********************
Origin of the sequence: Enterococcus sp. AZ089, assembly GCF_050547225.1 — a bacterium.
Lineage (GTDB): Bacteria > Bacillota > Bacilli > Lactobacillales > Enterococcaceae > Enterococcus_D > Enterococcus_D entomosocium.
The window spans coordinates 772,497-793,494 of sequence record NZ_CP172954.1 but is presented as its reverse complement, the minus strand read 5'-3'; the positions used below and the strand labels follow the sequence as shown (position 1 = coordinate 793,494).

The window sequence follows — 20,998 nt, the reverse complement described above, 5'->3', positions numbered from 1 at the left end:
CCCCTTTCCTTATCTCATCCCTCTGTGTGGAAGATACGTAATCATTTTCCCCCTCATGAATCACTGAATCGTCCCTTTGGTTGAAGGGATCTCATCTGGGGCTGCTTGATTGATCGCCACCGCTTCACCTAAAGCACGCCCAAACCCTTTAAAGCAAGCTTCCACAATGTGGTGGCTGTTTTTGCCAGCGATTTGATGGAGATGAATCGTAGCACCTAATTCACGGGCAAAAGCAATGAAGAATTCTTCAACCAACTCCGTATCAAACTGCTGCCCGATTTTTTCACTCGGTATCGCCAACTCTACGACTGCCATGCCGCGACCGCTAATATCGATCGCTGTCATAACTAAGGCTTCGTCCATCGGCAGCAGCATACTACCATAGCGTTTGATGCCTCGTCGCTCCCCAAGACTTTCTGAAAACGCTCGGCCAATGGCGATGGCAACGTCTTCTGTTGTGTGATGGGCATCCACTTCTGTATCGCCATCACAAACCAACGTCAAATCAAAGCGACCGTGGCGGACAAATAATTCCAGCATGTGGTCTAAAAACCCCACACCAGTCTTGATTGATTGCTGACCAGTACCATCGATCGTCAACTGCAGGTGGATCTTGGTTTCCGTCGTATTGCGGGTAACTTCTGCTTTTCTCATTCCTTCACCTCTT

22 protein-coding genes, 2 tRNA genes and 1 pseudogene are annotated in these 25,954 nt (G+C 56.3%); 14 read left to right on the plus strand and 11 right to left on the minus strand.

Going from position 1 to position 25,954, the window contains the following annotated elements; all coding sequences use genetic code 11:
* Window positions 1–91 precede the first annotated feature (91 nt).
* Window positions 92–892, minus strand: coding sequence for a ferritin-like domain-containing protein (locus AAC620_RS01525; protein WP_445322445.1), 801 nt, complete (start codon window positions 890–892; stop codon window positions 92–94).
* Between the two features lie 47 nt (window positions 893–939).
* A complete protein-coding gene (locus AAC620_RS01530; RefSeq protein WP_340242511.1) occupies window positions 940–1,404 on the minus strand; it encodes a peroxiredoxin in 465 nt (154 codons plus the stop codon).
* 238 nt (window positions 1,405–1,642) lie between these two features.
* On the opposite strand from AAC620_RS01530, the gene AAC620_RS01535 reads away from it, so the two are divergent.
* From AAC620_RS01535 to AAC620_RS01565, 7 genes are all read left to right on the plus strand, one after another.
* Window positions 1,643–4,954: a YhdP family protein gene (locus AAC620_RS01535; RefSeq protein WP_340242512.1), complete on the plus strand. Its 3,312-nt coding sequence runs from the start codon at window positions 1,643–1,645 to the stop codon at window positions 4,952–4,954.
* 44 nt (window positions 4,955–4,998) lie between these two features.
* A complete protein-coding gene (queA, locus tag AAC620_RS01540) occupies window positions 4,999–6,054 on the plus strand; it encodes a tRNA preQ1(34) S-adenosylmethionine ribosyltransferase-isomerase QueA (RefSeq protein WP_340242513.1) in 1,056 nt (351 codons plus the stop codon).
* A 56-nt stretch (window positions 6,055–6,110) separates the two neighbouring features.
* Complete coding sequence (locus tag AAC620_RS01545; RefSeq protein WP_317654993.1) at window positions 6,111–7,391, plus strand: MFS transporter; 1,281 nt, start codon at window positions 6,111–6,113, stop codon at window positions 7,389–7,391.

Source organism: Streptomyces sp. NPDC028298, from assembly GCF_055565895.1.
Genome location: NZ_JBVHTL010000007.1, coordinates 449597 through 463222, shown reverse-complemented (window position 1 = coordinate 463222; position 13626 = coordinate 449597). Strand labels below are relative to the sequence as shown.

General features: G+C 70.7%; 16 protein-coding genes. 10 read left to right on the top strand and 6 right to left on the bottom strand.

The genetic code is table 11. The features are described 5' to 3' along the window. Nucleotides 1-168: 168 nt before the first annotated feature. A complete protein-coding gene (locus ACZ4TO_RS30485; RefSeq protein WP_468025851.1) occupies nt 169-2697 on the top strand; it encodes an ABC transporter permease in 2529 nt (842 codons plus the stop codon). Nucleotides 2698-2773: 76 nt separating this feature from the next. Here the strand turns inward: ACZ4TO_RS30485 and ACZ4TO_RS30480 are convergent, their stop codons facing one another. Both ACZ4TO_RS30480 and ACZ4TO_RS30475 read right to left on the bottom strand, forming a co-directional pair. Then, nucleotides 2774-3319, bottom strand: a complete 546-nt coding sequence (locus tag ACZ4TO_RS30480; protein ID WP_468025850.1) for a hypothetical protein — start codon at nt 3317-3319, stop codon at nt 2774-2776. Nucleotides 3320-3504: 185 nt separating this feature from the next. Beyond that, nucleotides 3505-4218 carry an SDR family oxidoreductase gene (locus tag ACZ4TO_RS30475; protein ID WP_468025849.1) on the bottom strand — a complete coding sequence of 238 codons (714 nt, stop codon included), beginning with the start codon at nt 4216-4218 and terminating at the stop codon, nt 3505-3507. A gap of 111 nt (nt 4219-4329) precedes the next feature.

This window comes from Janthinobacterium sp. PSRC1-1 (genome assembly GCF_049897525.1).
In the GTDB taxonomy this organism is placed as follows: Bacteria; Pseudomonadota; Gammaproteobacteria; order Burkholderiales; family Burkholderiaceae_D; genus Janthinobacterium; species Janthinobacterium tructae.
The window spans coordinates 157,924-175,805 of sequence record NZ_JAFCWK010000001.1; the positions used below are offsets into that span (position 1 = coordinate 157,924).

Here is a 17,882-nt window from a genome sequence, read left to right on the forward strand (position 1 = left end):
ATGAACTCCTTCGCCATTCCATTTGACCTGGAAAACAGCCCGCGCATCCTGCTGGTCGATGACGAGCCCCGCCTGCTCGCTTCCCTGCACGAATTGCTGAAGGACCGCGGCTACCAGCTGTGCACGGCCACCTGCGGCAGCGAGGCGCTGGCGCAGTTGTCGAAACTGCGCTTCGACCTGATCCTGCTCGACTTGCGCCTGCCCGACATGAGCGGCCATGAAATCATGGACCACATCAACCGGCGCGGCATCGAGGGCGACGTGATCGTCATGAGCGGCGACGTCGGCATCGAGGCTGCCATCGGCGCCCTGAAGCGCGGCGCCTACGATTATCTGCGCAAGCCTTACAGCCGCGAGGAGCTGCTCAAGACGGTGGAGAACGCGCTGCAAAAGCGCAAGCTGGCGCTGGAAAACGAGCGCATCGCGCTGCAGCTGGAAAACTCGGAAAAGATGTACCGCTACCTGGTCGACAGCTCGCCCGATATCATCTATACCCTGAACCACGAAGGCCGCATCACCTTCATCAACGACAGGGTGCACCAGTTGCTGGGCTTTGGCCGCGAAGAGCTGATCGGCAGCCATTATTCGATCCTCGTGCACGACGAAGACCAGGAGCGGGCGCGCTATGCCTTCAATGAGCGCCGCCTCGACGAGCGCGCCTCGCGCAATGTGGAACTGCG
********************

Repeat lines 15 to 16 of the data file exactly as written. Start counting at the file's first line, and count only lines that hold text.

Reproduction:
* Window positions 1,643–4,954: a YhdP family protein gene (locus AAC620_RS01535; RefSeq protein WP_340242512.1), complete on the plus strand. Its 3,312-nt coding sequence runs from the start codon at window positions 1,643–1,645 to the stop codon at window positions 4,952–4,954.
* 44 nt (window positions 4,955–4,998) lie between these two features.